Saturday, May 29, 2010

Obama: Singling out Israel wrong

05/29/2010 08:14

US president otherwise praises "balanced" NPT deal reached Friday.

US President Barack Obama on Saturday welcomed the “balanced” nuclear non-proliferation accord reached Friday at a UN conference but criticized the singling out of Israel in the document.

Obama said the document "includes balanced and practical steps that will advance non-proliferation, nuclear disarmament, and peaceful uses of nuclear energy, which are critical pillars of the global non-proliferation regime." But, he said, “we strongly oppose efforts to single out Israel, and will oppose actions that jeopardize Israel's national security."

The UN on Friday called on Israel to become a member of the Nuclear Non Proliferation Treaty (NPT) and to allow inspection of its nuclear sites.

The 189 member nations of the NPT adopted a detailed plan of steps toward nuclear disarmament, including a sharply debated proposal to move toward banning the doomsday arms from the Middle East.

"The United States has long supported such a zone,” Obama said Saturday, “although our view is that a comprehensive and durable peace in the region and full compliance by all regional states with their arms control and nonproliferation obligations are essential precursors for its establishment."

Speeding up arms reductions

The 28-page Final Declaration was approved by consensus on the last day of the month-long conference, convened every five years to review and advance the objectives of the 40-year-old NPT.

Under its action plan, the five recognized nuclear-weapon states — the United States, Russia, Britain, France and China — commit to speed up arms reductions, take other steps to diminish the importance of atomic weapons, and report back on progress by 2014.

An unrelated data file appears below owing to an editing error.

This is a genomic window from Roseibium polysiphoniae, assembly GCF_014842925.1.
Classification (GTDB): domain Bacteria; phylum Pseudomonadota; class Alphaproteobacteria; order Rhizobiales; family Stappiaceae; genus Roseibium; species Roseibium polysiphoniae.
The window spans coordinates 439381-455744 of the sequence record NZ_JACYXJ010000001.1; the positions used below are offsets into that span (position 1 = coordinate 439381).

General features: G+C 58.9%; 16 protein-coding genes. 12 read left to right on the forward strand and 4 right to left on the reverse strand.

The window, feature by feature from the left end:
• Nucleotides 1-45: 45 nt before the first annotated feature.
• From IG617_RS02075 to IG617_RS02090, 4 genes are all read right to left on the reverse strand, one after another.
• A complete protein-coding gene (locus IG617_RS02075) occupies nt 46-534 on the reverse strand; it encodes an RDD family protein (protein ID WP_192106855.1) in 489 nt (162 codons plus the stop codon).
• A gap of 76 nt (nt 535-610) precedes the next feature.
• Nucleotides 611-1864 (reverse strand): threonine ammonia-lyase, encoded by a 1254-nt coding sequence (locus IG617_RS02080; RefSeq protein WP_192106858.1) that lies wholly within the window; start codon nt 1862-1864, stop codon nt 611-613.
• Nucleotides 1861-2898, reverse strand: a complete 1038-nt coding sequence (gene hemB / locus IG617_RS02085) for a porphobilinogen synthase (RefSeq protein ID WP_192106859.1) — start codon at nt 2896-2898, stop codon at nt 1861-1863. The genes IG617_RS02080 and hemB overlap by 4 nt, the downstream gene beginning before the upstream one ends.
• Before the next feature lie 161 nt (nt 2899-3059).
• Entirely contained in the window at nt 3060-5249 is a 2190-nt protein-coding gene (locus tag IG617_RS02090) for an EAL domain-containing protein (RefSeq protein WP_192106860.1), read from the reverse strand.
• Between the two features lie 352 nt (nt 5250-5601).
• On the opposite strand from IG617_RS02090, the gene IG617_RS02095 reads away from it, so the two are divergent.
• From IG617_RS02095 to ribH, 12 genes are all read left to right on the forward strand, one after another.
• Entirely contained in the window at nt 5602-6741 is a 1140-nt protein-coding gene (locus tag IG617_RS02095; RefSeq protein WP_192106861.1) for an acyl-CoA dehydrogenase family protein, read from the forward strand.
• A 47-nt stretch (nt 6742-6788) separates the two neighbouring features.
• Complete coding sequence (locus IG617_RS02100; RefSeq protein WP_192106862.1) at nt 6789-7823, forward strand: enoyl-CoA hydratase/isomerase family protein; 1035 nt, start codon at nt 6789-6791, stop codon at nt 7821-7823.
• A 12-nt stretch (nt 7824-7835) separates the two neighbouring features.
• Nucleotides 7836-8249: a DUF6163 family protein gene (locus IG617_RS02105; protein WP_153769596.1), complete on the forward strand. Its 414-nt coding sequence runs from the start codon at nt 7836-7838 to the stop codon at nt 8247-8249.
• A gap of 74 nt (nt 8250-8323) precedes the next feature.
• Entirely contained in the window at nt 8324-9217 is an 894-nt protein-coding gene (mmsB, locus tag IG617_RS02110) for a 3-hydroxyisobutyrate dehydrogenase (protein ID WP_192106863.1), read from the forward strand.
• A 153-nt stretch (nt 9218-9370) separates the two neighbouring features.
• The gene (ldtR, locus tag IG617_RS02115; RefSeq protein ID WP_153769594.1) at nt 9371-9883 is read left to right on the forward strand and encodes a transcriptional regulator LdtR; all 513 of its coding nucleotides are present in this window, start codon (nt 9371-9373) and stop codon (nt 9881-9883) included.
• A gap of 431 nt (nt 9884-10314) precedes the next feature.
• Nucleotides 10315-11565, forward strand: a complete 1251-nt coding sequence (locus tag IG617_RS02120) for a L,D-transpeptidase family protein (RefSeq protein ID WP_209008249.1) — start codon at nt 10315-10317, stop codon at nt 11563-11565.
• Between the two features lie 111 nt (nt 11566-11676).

The final document also calls for convening a conference in 2012 "on the establishment of a Middle East zone free of nuclear weapons and all other weapons of mass destruction." This Arab idea of a WMD-free zone is designed to pressure Israel to give up its undeclared nuclear arsenal.

The conference is convened every five years to review and advance the objectives of the 40-year-old NPT, under which nations without nuclear weapons committed not to acquire them; those with them committed to move toward their elimination; and all endorsed everyone's right to develop peaceful nuclear energy.

For the first time at an NPT review, the final declaration laid out complex action plans for all three of the treaty's "pillars" — nonproliferation, disarmament and peaceful nuclear energy.

The five weapons states committed to "accelerate concrete progress" toward reducing their atomic weaponry, and to report on progress in 2014 in preparation for the 2015 NPT review session. The document calls on them also to reduce the role of nuclear arms in their military doctrines.

Disarming the Middle East

The disarmament action plan inevitably leaves a major gap, since it doesn't obligate four nations that are not members of the treaty — India, Pakistan, Israel and North Korea, all of which have or are suspected of having nuclear arsenals.

On the Middle East, Arab states and Israel's allies had been at odds over wording in the plan to turn the region into a nuclear weapons-free zone. The Arab idea of a WMD-free zone, meant to pressure Israel to give up its undeclared nuclear arsenal, was endorsed by the 1995 NPT conference but never acted on.